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EEB Tuesday Lunch Seminar: Not your father's ecological theory: how trait clusters change our view of limiting similarity

Hector Figueroa, EEB graduate student

trait clusters trait clusters
Join us for our weekly brown bag lunch seminar.

Niche partitioning is a primary mechanism thought to ameliorate competitive interactions and promote coexistence. As such, understanding how competitive interactions and niches interact is potentially invaluable for understanding the formation and maintenance of biodiversity -- a primary goal in ecology. Recent upheavals in ecological theory suggest that competitive interactions should produce a clustered distribution of traits in biological communities, for traits relevant to coexistence. Our lab has recently demonstrated evidence for the existence of these trait clusters in a neotropical forest community. For maximum tree height, the cluster boundaries align surprisingly well with previous models of how light rays and forest canopy architecture interact to produce regions of maximum light availability. This seminar will propose ways to further our understanding of niche processes by illustrating how investigating the scale over which clustering emerges in different traits can be linked to the scale over which those traits might impact competing organisms. Recent collaborative work involving the chemical trait makeup of neotropical plants illustrates how chemical trait space might represent a novel niche axis to test predictions of trait patterning. Finally, a flexible modeling framework for asking how phylogenetic models of trait evolution impact ecological theory is presented as a tool for helping to bridge expectations across community ecology and phylogenetics.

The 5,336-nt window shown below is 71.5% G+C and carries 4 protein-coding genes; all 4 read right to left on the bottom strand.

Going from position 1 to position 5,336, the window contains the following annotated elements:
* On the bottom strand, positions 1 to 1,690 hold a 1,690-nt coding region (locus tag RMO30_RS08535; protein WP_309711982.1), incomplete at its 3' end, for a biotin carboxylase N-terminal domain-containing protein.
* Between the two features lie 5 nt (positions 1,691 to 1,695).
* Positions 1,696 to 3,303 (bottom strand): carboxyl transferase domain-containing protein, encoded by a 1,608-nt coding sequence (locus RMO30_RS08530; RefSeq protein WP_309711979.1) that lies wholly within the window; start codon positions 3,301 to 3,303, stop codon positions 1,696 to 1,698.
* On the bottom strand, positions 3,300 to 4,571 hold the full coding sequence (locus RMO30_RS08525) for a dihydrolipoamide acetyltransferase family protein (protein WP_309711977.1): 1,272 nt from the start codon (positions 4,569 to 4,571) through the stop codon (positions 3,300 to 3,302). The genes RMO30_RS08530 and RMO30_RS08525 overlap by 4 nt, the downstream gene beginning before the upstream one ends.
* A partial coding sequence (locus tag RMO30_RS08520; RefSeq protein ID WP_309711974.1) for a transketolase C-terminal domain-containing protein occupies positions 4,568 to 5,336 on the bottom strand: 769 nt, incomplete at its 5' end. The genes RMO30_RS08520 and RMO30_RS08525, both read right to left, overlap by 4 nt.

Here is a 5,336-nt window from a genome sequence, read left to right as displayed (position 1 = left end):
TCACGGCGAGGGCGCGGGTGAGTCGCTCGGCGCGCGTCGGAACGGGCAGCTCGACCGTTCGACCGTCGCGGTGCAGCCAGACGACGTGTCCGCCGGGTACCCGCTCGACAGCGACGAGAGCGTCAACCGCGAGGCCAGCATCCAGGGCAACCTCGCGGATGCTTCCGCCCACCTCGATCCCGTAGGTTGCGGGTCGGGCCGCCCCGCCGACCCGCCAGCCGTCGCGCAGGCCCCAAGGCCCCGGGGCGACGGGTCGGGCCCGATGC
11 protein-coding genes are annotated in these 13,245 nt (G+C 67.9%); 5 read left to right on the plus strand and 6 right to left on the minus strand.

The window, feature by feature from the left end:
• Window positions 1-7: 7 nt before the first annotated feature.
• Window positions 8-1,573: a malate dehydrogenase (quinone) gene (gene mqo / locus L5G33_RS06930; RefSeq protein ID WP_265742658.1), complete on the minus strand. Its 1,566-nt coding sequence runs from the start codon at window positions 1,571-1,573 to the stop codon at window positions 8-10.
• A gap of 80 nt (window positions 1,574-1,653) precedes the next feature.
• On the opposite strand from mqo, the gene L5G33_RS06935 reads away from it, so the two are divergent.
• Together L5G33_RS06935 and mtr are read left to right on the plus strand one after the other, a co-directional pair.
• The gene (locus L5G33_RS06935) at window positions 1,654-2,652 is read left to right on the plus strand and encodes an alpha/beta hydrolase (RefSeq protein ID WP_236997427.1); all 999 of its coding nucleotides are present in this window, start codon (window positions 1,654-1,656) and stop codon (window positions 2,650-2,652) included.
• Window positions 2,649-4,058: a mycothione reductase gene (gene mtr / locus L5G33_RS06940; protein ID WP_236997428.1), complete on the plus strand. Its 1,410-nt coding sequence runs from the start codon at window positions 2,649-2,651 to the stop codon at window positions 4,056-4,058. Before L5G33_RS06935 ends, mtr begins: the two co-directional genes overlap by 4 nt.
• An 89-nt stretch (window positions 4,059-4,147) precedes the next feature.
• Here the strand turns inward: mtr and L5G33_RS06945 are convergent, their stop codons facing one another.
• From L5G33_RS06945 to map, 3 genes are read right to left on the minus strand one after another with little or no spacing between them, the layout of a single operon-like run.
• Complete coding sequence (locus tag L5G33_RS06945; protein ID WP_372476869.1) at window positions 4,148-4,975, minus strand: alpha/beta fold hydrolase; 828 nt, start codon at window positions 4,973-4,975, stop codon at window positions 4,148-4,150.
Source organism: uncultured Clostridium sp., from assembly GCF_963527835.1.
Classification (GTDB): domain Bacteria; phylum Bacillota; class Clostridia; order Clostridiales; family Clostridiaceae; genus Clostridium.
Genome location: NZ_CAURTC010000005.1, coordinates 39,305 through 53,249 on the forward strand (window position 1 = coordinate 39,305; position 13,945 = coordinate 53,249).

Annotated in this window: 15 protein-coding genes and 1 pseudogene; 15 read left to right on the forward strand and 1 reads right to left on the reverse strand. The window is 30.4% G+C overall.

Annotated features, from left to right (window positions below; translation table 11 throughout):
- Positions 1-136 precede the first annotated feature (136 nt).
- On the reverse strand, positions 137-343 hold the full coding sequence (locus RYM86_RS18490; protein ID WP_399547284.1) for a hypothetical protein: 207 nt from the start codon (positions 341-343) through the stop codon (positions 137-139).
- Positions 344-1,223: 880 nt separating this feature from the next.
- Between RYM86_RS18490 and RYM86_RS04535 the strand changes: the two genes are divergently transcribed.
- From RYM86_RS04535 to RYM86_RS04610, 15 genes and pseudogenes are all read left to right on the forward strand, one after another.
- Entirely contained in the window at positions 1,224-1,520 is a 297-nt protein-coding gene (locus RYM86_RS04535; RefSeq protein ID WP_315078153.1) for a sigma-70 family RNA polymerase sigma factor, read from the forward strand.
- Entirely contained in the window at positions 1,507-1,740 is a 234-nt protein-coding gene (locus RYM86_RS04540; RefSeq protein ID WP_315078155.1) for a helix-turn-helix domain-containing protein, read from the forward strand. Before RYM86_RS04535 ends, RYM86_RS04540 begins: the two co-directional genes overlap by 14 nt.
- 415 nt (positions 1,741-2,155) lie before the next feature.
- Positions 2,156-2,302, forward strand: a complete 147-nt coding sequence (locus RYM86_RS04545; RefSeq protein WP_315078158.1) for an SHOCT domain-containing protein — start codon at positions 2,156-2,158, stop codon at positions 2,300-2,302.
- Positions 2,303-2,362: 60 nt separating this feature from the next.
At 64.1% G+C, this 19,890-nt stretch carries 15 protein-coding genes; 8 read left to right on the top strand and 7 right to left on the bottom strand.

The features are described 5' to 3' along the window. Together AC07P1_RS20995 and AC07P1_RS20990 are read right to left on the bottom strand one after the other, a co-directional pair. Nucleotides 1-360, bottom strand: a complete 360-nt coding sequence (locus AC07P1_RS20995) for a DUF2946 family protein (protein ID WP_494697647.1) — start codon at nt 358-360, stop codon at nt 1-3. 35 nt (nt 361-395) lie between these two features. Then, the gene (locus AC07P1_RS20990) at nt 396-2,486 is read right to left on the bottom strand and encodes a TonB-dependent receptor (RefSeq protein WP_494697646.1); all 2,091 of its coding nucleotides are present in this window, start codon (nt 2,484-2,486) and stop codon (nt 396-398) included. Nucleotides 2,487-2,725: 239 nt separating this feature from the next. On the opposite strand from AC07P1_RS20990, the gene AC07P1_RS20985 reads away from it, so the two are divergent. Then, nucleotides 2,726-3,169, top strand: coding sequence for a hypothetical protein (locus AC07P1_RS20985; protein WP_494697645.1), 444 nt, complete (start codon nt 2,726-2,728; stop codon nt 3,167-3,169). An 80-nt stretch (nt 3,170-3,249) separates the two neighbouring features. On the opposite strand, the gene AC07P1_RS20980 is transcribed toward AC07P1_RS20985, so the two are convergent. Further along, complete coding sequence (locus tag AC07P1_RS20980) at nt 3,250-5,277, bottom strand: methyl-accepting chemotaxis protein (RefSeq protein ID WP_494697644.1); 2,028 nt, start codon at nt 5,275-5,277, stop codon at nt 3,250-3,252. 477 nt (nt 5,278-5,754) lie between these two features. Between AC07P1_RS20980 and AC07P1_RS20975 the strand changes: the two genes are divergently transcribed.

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When and Where

Map Biological Sciences Building - 1010

April 2019

12:00pm - 1:00pm

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